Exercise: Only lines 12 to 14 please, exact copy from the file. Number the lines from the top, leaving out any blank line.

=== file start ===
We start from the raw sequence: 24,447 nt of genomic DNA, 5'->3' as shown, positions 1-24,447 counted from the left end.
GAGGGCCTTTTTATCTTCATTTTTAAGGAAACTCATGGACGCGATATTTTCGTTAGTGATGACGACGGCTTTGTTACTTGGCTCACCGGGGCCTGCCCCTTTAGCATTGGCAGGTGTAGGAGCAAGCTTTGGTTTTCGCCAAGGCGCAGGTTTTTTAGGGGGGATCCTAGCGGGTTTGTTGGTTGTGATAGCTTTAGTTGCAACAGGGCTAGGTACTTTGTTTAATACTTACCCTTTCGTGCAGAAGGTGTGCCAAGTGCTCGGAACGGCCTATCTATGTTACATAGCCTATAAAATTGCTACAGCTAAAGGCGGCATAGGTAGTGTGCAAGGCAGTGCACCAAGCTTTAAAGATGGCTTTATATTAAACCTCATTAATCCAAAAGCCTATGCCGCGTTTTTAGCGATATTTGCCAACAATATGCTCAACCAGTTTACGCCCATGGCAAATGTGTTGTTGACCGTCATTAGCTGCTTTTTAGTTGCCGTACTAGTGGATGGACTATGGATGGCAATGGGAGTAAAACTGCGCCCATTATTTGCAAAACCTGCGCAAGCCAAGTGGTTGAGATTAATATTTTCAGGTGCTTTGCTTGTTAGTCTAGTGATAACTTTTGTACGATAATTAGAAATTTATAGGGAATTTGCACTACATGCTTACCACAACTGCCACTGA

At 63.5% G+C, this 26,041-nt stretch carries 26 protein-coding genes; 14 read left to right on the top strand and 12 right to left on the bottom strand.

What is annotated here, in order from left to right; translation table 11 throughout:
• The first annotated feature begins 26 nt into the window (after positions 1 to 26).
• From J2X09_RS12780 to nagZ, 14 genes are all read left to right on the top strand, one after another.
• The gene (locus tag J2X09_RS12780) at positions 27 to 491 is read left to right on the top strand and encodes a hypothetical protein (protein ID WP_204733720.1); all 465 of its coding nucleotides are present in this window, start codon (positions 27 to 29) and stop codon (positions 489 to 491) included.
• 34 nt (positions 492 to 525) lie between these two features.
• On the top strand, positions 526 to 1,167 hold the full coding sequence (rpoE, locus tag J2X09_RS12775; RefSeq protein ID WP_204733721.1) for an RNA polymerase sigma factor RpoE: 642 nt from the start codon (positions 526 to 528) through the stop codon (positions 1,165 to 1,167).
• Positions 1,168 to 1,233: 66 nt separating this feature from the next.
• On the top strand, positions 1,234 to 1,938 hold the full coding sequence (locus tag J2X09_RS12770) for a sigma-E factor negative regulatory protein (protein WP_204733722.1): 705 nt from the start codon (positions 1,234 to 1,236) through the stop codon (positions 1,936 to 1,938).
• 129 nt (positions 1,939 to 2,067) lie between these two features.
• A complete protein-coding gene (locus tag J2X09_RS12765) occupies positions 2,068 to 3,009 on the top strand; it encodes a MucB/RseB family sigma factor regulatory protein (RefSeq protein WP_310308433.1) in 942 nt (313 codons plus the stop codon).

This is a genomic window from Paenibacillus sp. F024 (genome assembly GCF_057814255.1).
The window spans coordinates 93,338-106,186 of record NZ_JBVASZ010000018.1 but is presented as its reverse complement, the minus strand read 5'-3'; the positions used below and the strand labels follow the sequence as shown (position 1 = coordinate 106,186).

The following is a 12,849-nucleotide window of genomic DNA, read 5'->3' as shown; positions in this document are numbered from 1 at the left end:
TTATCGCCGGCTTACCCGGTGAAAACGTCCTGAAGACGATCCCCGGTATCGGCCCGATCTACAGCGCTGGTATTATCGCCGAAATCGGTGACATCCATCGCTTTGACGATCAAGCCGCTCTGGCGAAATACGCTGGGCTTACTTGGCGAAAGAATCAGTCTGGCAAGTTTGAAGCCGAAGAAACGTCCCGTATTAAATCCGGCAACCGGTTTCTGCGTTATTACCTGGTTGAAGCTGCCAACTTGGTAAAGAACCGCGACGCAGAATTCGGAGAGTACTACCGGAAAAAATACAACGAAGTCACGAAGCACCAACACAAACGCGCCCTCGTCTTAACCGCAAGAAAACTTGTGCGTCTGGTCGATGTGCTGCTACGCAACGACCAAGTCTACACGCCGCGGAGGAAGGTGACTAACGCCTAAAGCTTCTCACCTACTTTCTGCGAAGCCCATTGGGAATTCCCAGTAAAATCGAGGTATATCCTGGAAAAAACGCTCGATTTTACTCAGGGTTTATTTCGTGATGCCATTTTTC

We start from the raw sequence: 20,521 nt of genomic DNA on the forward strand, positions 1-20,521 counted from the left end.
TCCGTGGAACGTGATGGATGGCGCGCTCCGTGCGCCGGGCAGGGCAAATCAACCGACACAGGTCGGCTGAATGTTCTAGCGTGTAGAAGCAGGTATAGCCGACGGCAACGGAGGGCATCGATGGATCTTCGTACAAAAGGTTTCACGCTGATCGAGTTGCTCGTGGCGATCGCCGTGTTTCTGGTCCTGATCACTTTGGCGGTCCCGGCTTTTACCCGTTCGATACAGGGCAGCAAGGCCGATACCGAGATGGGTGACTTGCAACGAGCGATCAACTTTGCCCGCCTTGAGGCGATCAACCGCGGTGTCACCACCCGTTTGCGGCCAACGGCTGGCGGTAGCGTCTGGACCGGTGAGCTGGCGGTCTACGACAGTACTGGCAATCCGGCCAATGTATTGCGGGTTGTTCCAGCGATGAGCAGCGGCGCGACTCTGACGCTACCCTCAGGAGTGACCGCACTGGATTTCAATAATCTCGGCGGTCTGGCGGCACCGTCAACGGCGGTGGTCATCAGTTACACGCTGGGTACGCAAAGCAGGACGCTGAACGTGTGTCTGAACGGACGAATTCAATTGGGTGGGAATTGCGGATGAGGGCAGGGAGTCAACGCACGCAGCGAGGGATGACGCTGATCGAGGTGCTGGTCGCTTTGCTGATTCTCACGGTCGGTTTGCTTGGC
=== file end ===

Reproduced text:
• 129 nt (positions 1,939 to 2,067) lie between these two features.
• A complete protein-coding gene (locus tag J2X09_RS12765) occupies positions 2,068 to 3,009 on the top strand; it encodes a MucB/RseB family sigma factor regulatory protein (RefSeq protein WP_310308433.1) in 942 nt (313 codons plus the stop codon).

This is a genomic window from Paenibacillus sp. F024 (genome assembly GCF_057814255.1).